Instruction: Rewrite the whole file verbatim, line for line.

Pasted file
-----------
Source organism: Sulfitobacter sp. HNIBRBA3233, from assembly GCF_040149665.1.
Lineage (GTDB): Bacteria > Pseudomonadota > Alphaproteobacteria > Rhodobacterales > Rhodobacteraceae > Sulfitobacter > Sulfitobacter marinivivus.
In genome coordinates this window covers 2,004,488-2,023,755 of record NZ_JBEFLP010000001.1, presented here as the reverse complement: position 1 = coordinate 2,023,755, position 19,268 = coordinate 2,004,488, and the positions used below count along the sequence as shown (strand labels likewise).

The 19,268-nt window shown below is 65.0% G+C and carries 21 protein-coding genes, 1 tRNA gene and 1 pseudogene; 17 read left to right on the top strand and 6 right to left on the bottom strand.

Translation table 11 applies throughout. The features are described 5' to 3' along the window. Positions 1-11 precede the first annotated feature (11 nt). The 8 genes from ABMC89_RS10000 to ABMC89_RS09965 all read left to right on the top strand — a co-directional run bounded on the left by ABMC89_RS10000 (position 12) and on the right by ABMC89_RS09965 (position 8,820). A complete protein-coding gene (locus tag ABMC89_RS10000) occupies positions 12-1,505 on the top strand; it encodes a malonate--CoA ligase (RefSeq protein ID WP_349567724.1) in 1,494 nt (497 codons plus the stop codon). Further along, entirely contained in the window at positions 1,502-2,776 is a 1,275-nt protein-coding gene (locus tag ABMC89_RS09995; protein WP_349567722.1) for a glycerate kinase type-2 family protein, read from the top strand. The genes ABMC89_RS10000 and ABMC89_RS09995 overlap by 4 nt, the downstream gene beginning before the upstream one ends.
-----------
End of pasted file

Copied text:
Source organism: Sulfitobacter sp. HNIBRBA3233, from assembly GCF_040149665.1.
Lineage (GTDB): Bacteria > Pseudomonadota > Alphaproteobacteria > Rhodobacterales > Rhodobacteraceae > Sulfitobacter > Sulfitobacter marinivivus.
In genome coordinates this window covers 2,004,488-2,023,755 of record NZ_JBEFLP010000001.1, presented here as the reverse complement: position 1 = coordinate 2,023,755, position 19,268 = coordinate 2,004,488, and the positions used below count along the sequence as shown (strand labels likewise).

The 19,268-nt window shown below is 65.0% G+C and carries 21 protein-coding genes, 1 tRNA gene and 1 pseudogene; 17 read left to right on the top strand and 6 right to left on the bottom strand.

Translation table 11 applies throughout. The features are described 5' to 3' along the window. Positions 1-11 precede the first annotated feature (11 nt). The 8 genes from ABMC89_RS10000 to ABMC89_RS09965 all read left to right on the top strand — a co-directional run bounded on the left by ABMC89_RS10000 (position 12) and on the right by ABMC89_RS09965 (position 8,820). A complete protein-coding gene (locus tag ABMC89_RS10000) occupies positions 12-1,505 on the top strand; it encodes a malonate--CoA ligase (RefSeq protein ID WP_349567724.1) in 1,494 nt (497 codons plus the stop codon). Further along, entirely contained in the window at positions 1,502-2,776 is a 1,275-nt protein-coding gene (locus tag ABMC89_RS09995; protein WP_349567722.1) for a glycerate kinase type-2 family protein, read from the top strand. The genes ABMC89_RS10000 and ABMC89_RS09995 overlap by 4 nt, the downstream gene beginning before the upstream one ends.